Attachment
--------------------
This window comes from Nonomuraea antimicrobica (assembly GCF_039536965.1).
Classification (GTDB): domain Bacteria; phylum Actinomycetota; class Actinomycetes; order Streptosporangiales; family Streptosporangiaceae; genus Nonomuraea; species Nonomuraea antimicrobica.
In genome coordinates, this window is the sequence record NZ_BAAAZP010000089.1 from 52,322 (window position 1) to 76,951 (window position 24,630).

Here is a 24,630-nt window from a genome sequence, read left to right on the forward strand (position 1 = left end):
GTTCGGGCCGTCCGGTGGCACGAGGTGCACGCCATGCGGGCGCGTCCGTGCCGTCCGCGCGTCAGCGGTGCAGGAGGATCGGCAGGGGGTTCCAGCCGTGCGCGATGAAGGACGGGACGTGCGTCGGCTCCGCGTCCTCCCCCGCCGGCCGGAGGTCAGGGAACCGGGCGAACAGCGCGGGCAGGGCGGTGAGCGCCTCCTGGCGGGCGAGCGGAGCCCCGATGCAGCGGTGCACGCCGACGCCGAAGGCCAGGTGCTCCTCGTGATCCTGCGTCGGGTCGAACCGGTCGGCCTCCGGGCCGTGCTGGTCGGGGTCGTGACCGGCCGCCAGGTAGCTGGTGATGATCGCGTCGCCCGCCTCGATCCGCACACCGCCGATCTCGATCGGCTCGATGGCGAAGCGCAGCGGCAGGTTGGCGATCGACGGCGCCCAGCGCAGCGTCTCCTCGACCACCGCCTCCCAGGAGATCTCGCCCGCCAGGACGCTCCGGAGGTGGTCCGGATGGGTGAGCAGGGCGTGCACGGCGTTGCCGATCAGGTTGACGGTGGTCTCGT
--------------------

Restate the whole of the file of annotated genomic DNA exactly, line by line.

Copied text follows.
This window comes from Nonomuraea antimicrobica (assembly GCF_039536965.1).
Classification (GTDB): domain Bacteria; phylum Actinomycetota; class Actinomycetes; order Streptosporangiales; family Streptosporangiaceae; genus Nonomuraea; species Nonomuraea antimicrobica.
In genome coordinates, this window is the sequence record NZ_BAAAZP010000089.1 from 52,322 (window position 1) to 76,951 (window position 24,630).

Here is a 24,630-nt window from a genome sequence, read left to right on the forward strand (position 1 = left end):
GTTCGGGCCGTCCGGTGGCACGAGGTGCACGCCATGCGGGCGCGTCCGTGCCGTCCGCGCGTCAGCGGTGCAGGAGGATCGGCAGGGGGTTCCAGCCGTGCGCGATGAAGGACGGGACGTGCGTCGGCTCCGCGTCCTCCCCCGCCGGCCGGAGGTCAGGGAACCGGGCGAACAGCGCGGGCAGGGCGGTGAGCGCCTCCTGGCGGGCGAGCGGAGCCCCGATGCAGCGGTGCACGCCGACGCCGAAGGCCAGGTGCTCCTCGTGATCCTGCGTCGGGTCGAACCGGTCGGCCTCCGGGCCGTGCTGGTCGGGGTCGTGACCGGCCGCCAGGTAGCTGGTGATGATCGCGTCGCCCGCCTCGATCCGCACACCGCCGATCTCGATCGGCTCGATGGCGAAGCGCAGCGGCAGGTTGGCGATCGACGGCGCCCAGCGCAGCGTCTCCTCGACCACCGCCTCCCAGGAGATCTCGCCCGCCAGGACGCTCCGGAGGTGGTCCGGATGGGTGAGCAGGGCGTGCACGGCGTTGCCGATCAGGTTGACGGTGGTCTCGT